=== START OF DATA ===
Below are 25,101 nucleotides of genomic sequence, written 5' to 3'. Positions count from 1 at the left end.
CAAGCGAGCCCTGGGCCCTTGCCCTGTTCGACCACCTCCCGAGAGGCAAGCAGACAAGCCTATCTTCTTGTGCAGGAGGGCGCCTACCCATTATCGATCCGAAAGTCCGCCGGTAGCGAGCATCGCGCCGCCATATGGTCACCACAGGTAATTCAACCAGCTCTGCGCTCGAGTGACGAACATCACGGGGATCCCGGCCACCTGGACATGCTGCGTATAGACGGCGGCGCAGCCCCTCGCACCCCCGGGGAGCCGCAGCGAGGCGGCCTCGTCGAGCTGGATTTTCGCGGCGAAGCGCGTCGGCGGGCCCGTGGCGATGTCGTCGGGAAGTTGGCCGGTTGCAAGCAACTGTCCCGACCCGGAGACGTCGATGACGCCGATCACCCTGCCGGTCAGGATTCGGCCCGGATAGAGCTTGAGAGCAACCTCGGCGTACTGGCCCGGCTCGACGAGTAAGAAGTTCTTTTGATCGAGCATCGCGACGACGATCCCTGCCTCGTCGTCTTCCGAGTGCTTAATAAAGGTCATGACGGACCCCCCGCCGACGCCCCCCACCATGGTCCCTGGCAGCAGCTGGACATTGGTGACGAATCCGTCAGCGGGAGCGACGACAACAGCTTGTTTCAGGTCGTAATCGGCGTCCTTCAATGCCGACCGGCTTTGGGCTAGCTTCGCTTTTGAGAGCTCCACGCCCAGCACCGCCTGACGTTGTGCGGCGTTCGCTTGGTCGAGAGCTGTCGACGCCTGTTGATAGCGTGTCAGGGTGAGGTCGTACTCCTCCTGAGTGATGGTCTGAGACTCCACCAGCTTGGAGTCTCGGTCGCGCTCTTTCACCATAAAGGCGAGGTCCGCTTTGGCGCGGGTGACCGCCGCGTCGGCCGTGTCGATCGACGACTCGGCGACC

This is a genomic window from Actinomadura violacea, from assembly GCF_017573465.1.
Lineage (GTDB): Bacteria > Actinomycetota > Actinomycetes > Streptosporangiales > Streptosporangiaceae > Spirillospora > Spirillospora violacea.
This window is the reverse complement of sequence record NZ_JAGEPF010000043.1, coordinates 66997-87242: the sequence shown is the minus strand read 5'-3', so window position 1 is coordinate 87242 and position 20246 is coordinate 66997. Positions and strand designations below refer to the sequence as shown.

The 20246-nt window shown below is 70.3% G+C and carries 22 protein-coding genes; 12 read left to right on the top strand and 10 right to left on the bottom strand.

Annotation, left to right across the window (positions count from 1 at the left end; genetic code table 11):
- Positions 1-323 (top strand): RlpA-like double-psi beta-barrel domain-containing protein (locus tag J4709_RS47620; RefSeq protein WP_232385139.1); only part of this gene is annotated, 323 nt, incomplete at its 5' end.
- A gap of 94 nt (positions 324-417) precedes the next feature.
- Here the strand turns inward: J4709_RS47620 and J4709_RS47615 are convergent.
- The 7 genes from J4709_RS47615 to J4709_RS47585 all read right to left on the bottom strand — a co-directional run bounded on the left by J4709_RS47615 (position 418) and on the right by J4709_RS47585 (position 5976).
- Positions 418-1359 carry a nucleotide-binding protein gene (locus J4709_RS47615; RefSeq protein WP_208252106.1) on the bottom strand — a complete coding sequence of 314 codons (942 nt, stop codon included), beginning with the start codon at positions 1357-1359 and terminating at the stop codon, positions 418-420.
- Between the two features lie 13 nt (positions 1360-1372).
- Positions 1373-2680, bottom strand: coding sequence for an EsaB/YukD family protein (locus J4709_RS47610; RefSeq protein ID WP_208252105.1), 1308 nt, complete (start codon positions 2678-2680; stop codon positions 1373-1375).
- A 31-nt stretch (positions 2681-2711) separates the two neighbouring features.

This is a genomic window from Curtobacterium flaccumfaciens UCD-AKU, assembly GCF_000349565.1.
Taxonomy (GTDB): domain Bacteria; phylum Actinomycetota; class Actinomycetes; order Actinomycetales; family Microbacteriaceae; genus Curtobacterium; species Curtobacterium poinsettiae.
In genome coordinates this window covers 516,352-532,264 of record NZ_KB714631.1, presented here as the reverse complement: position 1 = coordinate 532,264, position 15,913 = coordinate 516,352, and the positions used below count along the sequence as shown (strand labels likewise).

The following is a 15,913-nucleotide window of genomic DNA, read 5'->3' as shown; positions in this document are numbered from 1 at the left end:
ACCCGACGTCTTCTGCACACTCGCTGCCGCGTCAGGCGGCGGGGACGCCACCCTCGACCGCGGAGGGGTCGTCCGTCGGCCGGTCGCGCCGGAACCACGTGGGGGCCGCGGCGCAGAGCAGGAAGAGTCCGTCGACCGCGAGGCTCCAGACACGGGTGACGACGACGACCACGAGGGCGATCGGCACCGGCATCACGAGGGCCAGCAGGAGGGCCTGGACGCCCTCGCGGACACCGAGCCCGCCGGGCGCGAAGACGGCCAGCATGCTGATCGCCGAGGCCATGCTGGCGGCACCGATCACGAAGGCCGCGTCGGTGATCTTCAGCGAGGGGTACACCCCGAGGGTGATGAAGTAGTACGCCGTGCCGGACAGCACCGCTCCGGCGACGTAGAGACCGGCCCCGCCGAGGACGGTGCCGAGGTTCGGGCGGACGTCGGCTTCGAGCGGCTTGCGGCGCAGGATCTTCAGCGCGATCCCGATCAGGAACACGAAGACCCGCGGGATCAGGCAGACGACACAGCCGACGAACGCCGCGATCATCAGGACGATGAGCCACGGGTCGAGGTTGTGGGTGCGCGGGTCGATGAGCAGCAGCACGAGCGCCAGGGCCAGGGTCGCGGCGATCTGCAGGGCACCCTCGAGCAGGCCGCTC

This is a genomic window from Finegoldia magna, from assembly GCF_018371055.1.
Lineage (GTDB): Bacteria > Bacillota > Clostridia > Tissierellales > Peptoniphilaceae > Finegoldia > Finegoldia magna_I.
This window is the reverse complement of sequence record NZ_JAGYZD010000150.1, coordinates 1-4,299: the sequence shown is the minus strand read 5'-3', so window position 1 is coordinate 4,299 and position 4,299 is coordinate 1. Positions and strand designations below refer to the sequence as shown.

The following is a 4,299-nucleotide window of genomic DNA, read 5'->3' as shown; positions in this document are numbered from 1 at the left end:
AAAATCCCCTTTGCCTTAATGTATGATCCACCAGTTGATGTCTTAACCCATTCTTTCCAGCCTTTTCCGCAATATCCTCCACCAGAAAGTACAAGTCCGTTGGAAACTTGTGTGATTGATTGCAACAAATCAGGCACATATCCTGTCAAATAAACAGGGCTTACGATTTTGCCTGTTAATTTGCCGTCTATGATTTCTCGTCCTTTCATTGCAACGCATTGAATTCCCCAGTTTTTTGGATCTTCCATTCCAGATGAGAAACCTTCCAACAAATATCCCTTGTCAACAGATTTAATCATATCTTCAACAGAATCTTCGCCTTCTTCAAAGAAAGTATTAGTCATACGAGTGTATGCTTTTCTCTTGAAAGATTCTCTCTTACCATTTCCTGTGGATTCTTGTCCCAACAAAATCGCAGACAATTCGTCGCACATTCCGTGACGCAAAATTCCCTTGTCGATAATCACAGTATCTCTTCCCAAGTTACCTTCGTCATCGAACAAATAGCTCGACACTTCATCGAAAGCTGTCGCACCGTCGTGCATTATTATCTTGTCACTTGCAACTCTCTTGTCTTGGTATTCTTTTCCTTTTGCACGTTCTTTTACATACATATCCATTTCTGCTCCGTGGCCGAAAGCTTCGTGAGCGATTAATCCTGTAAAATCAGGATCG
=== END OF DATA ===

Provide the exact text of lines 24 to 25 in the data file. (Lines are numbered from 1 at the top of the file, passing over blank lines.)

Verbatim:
The following is a 4,299-nucleotide window of genomic DNA, read 5'->3' as shown; positions in this document are numbered from 1 at the left end:
AAAATCCCCTTTGCCTTAATGTATGATCCACCAGTTGATGTCTTAACCCATTCTTTCCAGCCTTTTCCGCAATATCCTCCACCAGAAAGTACAAGTCCGTTGGAAACTTGTGTGATTGATTGCAACAAATCAGGCACATATCCTGTCAAATAAACAGGGCTTACGATTTTGCCTGTTAATTTGCCGTCTATGATTTCTCGTCCTTTCATTGCAACGCATTGAATTCCCCAGTTTTTTGGATCTTCCATTCCAGATGAGAAACCTTCCAACAAATATCCCTTGTCAACAGATTTAATCATATCTTCAACAGAATCTTCGCCTTCTTCAAAGAAAGTATTAGTCATACGAGTGTATGCTTTTCTCTTGAAAGATTCTCTCTTACCATTTCCTGTGGATTCTTGTCCCAACAAAATCGCAGACAATTCGTCGCACATTCCGTGACGCAAAATTCCCTTGTCGATAATCACAGTATCTCTTCCCAAGTTACCTTCGTCATCGAACAAATAGCTCGACACTTCATCGAAAGCTGTCGCACCGTCGTGCATTATTATCTTGTCACTTGCAACTCTCTTGTCTTGGTATTCTTTTCCTTTTGCACGTTCTTTTACATACATATCCATTTCTGCTCCGTGGCCGAAAGCTTCGTGAGCGATTAATCCTGTAAAATCAGGATCG